130 S.Ct. at 2479.
Till v SCS Credit Corp., 541 U.S. 465, 124 S.Ct. 1951 (2004) involved another dissent by Justice Scalia, this time from a 4-1-4 plurality ruling. Till involved the appropriate interest rate to be set for the payment of a crammed down car’s value in a Chapter 13 Plan. The plurality found that the interest rate to be used should be the prime rate, with an additional risk adjustment of between 1 and 3%. Justice Scalia disagreed, arguing that the presumptive contract method should instead be used.
Justice Scalia said:
The defects of the formula approach far outweigh those of the contract-rate approach. The formula approach starts with the prime lending rate—a number that, while objective and easily ascertainable, is indisputably too low. It then adjusts by adding a risk premium that, unlike the prime rate, is neither objective nor easily ascertainable. If the risk premium is typically small relative to the prime rate—as the 1.5% premium added to the 8% prime rate by the court below would lead one to believe—then this subjective element of the computation might be forgiven. But in fact risk premiums, if properly computed, would typically be substantial. For example, if the 21% contract rate is an accurate reflection of risk in this case, the risk premium would be 13%—nearly two-thirds of the total interest rate. When the risk premium is the greater part of the overall rate, the formula approach no longer depends on objective and easily ascertainable numbers. The prime rate becomes the objective tail wagging a dog of unknown size.
541 U.S. at 498-99.
Citizens Bank of Maryland v. Strumpf, 516 U.S. 16, 116 S.Ct. 286 (1995) was a 9-0 decision where the opinion was written by Justice Scalia. The debtor had a checking account at Citizens, and also owed Citizens money on a defaulted loan. When he filed Chapter 13, Citizens froze the account, and filed a Motion for Relief from the Automatic Stay and a request for a set-off. The question was whether the automatic stay was violated when Citizens refused to honor post-filing withdrawal requests. Justice Scalia found that there was no stay violation, and that Citizens’ actions merely sought to maintain the status quo while pursuing stay relief. He said:
In our view, petitioner’s action was not a setoff within the meaning of § 362(a)(7). Petitioner refused to pay its debt, not permanently and absolutely, but only while it sought relief under § 362(d) from the automatic stay. Whether that temporary refusal was otherwise wrongful is a separate matter—we do not consider, for example, respondent’s contention that the portion of the account subjected to the “administrative hold” exceeded the amount properly subject to setoff. All that concerns us here is whether the refusal was a setoff. We think it was not, because—as evidenced by petitioner’s “Motion for Relief from Automatic Stay and for Setoff”—petitioner did not purport permanently to reduce respondent’s account balance by the amount of the defaulted Loan.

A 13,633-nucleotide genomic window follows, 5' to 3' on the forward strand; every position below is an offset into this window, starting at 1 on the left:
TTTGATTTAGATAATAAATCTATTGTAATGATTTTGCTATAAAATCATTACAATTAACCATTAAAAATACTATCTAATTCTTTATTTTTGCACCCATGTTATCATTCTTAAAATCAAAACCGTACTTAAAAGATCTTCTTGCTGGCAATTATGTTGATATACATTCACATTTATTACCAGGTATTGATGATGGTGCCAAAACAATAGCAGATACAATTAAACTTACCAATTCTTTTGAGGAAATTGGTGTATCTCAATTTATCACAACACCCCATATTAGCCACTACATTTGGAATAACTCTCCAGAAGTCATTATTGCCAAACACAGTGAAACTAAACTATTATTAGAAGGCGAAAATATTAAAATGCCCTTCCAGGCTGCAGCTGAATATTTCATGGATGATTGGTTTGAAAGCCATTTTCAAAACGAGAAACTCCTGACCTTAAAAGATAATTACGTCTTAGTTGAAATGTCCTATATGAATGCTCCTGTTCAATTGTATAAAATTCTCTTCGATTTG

516 U.S. at 19.
Dewsnup v. Timm, 502 U.S. 410, 112 S.Ct. 773 (1992), dealt with whether a debtor could “strip off,” or lower or eliminate a secured claim where there was insufficient equity to support the claim. Justice Scalia dissented from a 6-2 decision holding that a a Chapter 7 debtor could not use §§ 506(a) and 506(d) of the Bankruptcy Code to “strip down” a creditor’s lien on real property to the current value of the property. Justice Scalia’s dissent said: With exceptions not pertinent here, § 506(d) of the Bankruptcy Code provides: “To the extent that a lien secures a claim against the debtor that is not an allowed secured claim, such lien is void . . . .” Read naturally and in accordance with other provisions of the statute, this automatically voids a lien to the extent the claim it secures is not both an “allowed claim” and a “secured claim” under the Code. In holding otherwise, the Court replaces what Congress said with what it thinks Congress ought to have said—and in the process disregards, and hence impairs for future use, well established principles of statutory construction. I respectfully dissent.
502 U.S. at 420. In the recent case of Bank of America, NA v. Caulkett, 135 S.Ct. 1995, 575 U.S. ___ (2015), a unanimous Court questioned the continued viability of the majority’s ruling in Dewsnup, and indicated a willingness to reevaluate its decision.
Justice Scalia’s rulings were less focused on ideological issues in these holdings, and more on issues of statutory construction. He remained remarkably consistent in his approach to the Bankruptcy Code throughout his nearly 30 years on the high Court, consistently arguing for a “plain reading” of the Code’s language, regardless of where such a reading led. He had a major impact on the Bankruptcy Code.
Latest posts by Brett Weiss, Esq. (see all)
- Student Loans and the Elderly: How to Stop Student Loan Collectors and Social Security Garnishment - October 15, 2017
- Sears, Payless and the Future of Retail - March 23, 2017
- Judge Neil Gorsuch on Bankruptcy - February 24, 2017
- Filing for Bankruptcy Without a Lawyer - January 3, 2017
- Monthly Statements in Chapter 13 Cases - December 16, 2016